Many people assume that organic agricultural practices are 100% pesticide-free. However, this isn't true. Although the National Organic Program has created rules to help keep organic free from extremely harmful pesticides, such as synthetics or organochlorine pesticides, there are some pesticides that are are allowed for use when producing or handling certified organic products.
As an organic producer or handler, you may be wondering which pesticides you're allowed to use and which are off limits. In general you should assume that most pesticides are prohibited, but the US Department of Agriculture’s National Organic Program (NOP) rule [7 CFR 205] does offer up some exceptions.
There are some naturally occurring ingredients, such as plant extracts, insect pathogens, and fungal derivatives that may be used, so long as they're not indicated as prohibited on the National List. Some fairly low-risk synthetic pesticides are also allowed under NOP rules. For more help, follow the tips below to be sure the pesticide you're using is allowed.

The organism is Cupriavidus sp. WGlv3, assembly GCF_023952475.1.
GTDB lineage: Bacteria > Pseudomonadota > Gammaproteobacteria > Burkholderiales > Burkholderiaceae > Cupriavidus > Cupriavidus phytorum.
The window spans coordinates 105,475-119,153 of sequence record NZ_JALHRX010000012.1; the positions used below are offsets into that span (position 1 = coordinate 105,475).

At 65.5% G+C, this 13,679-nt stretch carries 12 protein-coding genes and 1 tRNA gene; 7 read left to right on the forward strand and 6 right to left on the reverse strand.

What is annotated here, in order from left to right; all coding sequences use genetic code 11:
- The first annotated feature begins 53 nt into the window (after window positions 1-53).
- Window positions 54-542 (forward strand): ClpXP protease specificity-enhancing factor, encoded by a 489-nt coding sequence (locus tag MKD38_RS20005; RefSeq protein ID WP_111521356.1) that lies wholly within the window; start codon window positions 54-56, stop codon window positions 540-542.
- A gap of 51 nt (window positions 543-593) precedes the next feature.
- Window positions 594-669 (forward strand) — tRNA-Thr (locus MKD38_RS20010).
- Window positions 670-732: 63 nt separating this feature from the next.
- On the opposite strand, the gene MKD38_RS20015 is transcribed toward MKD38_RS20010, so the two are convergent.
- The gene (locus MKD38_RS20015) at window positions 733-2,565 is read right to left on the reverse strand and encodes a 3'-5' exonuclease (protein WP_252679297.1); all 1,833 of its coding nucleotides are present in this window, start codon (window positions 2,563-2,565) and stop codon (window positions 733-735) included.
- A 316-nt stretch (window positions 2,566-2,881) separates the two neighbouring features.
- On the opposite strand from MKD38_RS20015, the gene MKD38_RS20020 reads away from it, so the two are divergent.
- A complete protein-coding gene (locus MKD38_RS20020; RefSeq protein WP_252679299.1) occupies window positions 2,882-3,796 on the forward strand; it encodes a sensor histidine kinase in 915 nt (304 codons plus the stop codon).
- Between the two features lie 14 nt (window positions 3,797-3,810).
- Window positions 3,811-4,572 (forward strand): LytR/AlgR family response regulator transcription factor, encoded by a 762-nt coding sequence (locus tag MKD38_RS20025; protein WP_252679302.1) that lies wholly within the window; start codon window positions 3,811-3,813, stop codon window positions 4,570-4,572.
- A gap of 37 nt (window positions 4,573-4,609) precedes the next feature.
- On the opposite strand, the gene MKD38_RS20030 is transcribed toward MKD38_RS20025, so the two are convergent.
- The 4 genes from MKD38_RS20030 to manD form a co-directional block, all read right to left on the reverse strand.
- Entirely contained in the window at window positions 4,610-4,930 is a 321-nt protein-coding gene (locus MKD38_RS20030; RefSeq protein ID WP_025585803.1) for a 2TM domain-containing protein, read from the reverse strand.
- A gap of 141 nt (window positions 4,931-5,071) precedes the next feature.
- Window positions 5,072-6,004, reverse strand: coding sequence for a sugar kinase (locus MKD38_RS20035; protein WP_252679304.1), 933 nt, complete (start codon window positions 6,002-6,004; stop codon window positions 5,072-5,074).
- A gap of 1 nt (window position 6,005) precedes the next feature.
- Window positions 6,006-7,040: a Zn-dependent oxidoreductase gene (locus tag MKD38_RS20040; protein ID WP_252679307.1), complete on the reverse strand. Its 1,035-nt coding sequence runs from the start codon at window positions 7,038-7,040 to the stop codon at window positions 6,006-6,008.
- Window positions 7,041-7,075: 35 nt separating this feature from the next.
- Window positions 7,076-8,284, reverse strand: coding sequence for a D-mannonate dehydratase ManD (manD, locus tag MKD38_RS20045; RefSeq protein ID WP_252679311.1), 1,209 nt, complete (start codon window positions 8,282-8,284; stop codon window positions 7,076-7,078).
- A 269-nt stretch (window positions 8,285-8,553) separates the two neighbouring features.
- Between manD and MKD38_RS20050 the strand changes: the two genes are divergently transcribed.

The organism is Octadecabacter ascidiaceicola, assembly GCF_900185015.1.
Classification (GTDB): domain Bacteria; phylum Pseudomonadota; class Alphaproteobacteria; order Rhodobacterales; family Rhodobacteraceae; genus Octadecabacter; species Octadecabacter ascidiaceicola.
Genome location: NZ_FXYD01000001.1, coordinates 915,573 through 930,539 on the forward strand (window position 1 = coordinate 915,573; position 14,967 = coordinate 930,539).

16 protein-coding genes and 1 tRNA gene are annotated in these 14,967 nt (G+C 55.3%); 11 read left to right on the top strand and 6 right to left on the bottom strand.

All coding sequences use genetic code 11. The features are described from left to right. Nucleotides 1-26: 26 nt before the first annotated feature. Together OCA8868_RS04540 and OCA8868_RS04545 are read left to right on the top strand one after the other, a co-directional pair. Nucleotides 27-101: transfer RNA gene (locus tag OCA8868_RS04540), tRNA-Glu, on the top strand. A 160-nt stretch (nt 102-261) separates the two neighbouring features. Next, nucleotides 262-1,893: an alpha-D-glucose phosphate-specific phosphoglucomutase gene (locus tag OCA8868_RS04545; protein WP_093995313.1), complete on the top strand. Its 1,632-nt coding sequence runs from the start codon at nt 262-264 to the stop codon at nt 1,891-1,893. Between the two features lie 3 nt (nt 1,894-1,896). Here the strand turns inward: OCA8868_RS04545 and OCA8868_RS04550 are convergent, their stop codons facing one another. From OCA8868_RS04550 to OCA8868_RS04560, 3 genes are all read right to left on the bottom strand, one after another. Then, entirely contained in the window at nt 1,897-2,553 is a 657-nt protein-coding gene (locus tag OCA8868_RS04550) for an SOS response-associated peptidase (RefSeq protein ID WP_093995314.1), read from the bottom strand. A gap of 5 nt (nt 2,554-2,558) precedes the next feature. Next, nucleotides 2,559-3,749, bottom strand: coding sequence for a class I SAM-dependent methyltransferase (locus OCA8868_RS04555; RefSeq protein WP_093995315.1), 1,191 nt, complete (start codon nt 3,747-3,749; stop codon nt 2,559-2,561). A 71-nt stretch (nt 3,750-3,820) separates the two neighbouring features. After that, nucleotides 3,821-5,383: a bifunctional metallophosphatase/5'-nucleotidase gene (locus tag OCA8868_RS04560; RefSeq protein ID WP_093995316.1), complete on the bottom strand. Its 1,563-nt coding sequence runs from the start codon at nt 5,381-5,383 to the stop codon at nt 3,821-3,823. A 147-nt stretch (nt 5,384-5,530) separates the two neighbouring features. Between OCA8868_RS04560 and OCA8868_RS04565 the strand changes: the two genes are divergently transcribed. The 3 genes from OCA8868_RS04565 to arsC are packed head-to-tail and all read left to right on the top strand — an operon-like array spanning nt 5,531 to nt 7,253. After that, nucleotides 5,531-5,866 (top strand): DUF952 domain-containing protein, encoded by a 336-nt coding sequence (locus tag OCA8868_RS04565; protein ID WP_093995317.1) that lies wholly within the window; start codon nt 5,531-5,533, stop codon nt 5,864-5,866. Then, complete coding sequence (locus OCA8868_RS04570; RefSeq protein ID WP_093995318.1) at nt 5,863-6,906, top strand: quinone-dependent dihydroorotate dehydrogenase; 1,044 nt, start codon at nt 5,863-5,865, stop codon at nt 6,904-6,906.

Pay attention to the product label in its entirety. Every ingredient, active or inert, noted in the ingredient list must comply with the NOP rule. In order to be used in organic production, all synthetics, even if inert need to be must be classified by the EPA as having a minimum risk. Because often, you won't be able to find all inert ingredients on a label, you should speak directly to the pesticide registrant or work with your accredited certifying agent to find out if a product is good to go.
Various organizations that can help you figure out if a pesticide is allowed in organic production include the following:
The EPA's Final Guidance on Labeling Pesticide Products (pdf) discusses how registrants can obtain EPA approval of label language indicating that all ingredients (active and inert) in a pesticide product and all uses of that pesticide meet the criteria defined in the United States Department of Agriculture’s (USDA) National Organic Program (NOP) Rule. This is useful reading if you're interested in learning more about pesticide labeling processes.